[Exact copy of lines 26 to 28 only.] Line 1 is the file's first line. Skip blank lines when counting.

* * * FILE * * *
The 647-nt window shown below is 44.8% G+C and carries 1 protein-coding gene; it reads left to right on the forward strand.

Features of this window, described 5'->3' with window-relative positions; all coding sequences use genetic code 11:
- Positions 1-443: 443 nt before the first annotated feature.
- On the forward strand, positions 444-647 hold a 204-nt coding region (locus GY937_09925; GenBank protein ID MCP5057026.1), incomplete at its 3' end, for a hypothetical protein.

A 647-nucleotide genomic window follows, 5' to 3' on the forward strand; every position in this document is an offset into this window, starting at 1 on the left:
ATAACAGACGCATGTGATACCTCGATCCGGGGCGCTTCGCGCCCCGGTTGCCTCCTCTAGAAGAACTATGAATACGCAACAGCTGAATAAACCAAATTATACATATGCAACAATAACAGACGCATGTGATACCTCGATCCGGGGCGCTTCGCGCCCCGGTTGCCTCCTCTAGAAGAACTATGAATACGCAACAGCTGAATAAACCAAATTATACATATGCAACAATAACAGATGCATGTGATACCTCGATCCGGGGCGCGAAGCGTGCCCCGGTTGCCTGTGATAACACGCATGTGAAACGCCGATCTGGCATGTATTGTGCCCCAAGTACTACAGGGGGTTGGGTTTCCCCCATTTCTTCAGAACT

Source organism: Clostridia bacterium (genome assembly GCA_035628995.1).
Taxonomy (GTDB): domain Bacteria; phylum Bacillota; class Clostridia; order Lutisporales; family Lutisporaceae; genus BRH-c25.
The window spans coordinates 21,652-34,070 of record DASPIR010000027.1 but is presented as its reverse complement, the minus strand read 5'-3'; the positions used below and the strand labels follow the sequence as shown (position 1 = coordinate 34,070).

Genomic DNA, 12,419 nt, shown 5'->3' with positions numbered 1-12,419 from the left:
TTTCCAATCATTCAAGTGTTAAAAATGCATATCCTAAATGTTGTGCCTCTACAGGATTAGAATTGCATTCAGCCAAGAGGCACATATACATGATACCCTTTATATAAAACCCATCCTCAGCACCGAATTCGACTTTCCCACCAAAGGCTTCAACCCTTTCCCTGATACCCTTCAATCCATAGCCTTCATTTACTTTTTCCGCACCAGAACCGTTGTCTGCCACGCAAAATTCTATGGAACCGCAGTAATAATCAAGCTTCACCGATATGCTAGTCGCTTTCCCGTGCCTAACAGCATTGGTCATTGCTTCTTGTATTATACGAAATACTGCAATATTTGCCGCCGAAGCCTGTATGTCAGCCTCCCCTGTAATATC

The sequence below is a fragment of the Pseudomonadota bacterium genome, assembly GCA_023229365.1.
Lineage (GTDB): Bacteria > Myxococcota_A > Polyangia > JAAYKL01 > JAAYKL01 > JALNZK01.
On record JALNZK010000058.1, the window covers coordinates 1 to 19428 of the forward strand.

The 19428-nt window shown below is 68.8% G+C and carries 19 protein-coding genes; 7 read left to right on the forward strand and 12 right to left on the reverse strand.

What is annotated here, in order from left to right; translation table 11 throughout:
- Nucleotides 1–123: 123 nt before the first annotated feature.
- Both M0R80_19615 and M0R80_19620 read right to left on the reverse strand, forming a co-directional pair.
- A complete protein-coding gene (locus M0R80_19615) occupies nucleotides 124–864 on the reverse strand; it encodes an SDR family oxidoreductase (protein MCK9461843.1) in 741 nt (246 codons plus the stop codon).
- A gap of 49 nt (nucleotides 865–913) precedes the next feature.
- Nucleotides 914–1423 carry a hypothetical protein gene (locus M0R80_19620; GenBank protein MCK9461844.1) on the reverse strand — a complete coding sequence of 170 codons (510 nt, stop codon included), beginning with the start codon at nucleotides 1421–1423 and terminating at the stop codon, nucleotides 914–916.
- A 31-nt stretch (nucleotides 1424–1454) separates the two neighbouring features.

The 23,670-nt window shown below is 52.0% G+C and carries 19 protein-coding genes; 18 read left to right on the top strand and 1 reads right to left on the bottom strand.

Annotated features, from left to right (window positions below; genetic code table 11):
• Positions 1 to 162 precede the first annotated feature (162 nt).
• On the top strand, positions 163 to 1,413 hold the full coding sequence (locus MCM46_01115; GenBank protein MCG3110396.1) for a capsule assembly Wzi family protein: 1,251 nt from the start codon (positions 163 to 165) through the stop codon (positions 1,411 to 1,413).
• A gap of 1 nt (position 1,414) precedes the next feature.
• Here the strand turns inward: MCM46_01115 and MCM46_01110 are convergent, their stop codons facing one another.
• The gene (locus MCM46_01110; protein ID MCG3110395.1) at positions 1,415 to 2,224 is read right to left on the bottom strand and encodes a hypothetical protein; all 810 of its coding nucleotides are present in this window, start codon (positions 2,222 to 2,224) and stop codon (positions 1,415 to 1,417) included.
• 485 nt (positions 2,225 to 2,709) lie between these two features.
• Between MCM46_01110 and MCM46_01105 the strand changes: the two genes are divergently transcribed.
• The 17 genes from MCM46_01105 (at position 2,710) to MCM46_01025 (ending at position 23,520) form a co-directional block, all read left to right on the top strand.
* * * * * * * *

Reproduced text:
• On the top strand, positions 163 to 1,413 hold the full coding sequence (locus MCM46_01115; GenBank protein MCG3110396.1) for a capsule assembly Wzi family protein: 1,251 nt from the start codon (positions 163 to 165) through the stop codon (positions 1,411 to 1,413).
• A gap of 1 nt (position 1,414) precedes the next feature.
• Here the strand turns inward: MCM46_01115 and MCM46_01110 are convergent, their stop codons facing one another.